Tampering With Perfection
Lou Reed’s Perfect Day
By Madeline Bocaro ©
‘Perfect Day’ is a perfect song from a perfect album – Lou Reed’s Transformer (1972). Lou always had a knack for clearly illuminating urban underbellies, mainly New York and Berlin. Reed could eloquently condense the personalities and saga of a subculture into something just short of Haiku. He was a master of this – because he had actually lived that life.
Transformer was the popular precursor to Reed’s early career killer – the ghostly, ghastly, beautiful and uber-depressing album Berlin, concerning drugs, betrayal, abuse, suicide, sexual depravity, apathy – the gamut of song topics from his former band, The Velvet Underground – converging in the lives of two wretched people in a decadent city. In fact, the last song on Transformer, ‘Goodnight Ladies’ with its horns and tuba herald the sound of Berlin. Although it is meant to resemble a deep brass ‘Oom Pah’ band, the track could easily fit on the Cabaret film soundtrack.
Transformer was an accurate portrait of early 1970s New York City.’s wilder side. Andy Warhol’s superstars (Holly Woodlawn, Candy Darling, Jackie Curtis) are name-checked on the timeless track, ‘Walk on the Wild Side’. The album was released on RCA’s orange label Dynaflex made with re-ground rather than virgin vinyl – so flexible that you could practically see through it. Transformer was produced by David Bowie and Mick Ronson. Ronno especially outdid himself on piano, and the poignant string arrangements on ‘Perfect Day’.
On ‘Perfect Day, Herbie Flowers switched to tuba, and Trevor Bolder was on trumpet, adding a cinematic drama to Mick Ronson’s stunning piano and string arrangements, while the great Klaus Voormann played all the right bass notes. ‘Perfect Day’ has a contrasting duality – a lovely, serene melody with seemingly innocent lyrics. Yet once again, Lou portrays beauty in his darkness. Is the song really about a nasty guy on a date with a woman he loves?
‘Such a perfect day, you made me forget myself
I thought I was someone else, someone good’
We must question; is the date with someone dear, or with a substance of choice? Should the line, ‘I’m glad I spent it with you’ read, ‘I’m glad I spent it with drugs’? Could this be why Lou’s day is so perfect? I would think that Lou would probably be more blatant and use the drug name in the song title as with ‘Heroin’ if it were about drugs. The line ‘you just keep me hanging’ on’ could be about addiction, but Reed ex-wife Bettye Kronstad claims that the song is about a date at the zoo in Central Park that she and Lou had, just before getting married.
1995 – Duran Duran covered ‘Perfect Day’ on their album Thank You, reaching No. 28 on the UK Singles Chart. Lou Reed famously went on record saying that this version was his favorite and much preferred it to his own. Kirsty MacColl and Evan Dando recorded the song as a duet.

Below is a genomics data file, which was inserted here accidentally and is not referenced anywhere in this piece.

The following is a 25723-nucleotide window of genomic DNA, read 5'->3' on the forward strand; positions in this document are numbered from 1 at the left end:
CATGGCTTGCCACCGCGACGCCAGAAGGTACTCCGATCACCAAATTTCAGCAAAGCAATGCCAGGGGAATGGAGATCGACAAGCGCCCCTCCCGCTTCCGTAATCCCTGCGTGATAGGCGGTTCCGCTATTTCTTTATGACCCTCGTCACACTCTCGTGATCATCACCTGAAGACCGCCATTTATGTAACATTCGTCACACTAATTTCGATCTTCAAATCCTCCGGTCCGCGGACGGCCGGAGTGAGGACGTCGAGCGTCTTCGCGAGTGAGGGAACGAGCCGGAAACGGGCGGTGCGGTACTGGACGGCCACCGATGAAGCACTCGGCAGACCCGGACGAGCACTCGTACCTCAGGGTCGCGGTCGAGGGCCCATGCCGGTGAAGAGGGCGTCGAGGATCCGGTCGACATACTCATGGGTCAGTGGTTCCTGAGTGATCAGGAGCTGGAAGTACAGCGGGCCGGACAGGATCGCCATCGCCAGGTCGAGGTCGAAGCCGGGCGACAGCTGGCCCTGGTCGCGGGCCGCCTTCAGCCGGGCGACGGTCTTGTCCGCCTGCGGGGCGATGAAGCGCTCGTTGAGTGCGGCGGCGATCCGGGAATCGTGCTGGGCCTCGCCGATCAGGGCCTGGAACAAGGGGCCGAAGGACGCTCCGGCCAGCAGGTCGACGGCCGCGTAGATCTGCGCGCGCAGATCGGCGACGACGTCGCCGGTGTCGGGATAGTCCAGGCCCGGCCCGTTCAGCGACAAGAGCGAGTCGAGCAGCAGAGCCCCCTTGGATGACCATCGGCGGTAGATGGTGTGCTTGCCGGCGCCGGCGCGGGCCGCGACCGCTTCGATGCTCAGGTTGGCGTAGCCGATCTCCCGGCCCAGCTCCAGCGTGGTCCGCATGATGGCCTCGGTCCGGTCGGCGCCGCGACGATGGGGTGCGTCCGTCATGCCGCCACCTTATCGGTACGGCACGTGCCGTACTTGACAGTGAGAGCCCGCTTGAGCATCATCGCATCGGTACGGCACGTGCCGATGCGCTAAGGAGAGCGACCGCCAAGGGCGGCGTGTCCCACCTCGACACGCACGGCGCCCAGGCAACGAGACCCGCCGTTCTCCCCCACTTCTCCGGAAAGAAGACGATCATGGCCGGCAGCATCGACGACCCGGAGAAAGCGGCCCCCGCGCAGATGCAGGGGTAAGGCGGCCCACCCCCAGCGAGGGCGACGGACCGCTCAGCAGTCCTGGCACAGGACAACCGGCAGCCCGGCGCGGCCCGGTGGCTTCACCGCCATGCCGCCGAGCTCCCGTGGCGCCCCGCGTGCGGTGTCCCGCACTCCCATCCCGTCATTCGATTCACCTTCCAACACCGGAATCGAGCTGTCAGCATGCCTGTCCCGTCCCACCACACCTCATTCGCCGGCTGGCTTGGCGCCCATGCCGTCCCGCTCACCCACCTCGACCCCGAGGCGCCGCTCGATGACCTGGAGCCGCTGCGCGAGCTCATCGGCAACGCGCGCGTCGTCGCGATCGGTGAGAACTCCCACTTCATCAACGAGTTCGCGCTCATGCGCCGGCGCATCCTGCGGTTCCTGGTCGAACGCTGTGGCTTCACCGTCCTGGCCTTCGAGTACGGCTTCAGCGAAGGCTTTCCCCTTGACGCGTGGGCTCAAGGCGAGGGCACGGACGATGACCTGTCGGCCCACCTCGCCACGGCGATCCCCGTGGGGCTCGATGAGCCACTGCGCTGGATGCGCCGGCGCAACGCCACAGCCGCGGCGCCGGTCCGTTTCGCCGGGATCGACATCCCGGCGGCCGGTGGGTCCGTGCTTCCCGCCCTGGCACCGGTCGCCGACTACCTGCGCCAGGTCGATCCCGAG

1996 – The song was used in the movie Trainspotting when the protagonist overdoses on heroin.
1997 – (Re-released in 2000) ‘Perfect Day’ was exploited for the BBC Children In Need Appeal video. Lou Reed joined the likes of 29 artists, including Bono, Elton John, Bowie , Tammy Wynette and a host of other unworthy folk, who over-sang and over-stepped their boundaries, amid sunny-day backdrops. It was sickening. However, it became the UK’s No. 1 single for three weeks.
2001 – It appears in the soundtrack of the independent film Prozac Nation,starring Christina Ricci.
2002 – Reed joins Luciano Pavarotti on ‘Perfect Day’ in May for his Pavarotti & Friendsconcert in Italy. Reed talked, Pavarotti sang. Lou was great. Pavarotti was another story.
2003 – Reed re-recorded the song for his album, The Raven.
2007 – Patti Smith included the song on her covers album Twelve.
2010 – An AT&T commercial featuring snowboarder Gretchen Bleiler during the Winter Olympics featured the song.
2010 – Jamaican group The Jolly Boys did a cool reggae version on their album of cover versions, The Great Expectation.
My perfect day was ruined again in November 2010 when I heard that Britain’s Got Talent winner Susan Boyle was recording one of my favourite songs of all time. It is the lead song on her 2nd album, The Gift.
First there was some confusion when Reed supposedly refused Boyle permission to perform the song on live television (American Idol) at the last minute. Good for him, I thought. Boyle described Reed as ‘childish’ during a UK TV interview.
But the next day, it was reported that Lou didn’t pull the plug at all. It was some other red tape issue. According to a Sony Music rep, SuBo took ‘creative direction’ from the Velvet Underground legend himself when shooting the video, so Lou Reed has been given co-director credit on the clip, which shows Boyle singing through the mist of Loch Lomond in Scotland.
How imperfect it all is! I’ll just stick to my pristine vision of the song – Lou at the zoo in the park, on heroin – maybe.
Reed’s version has never charted, but it was on the b-side of his single, ‘Walk On The Wild Side’.
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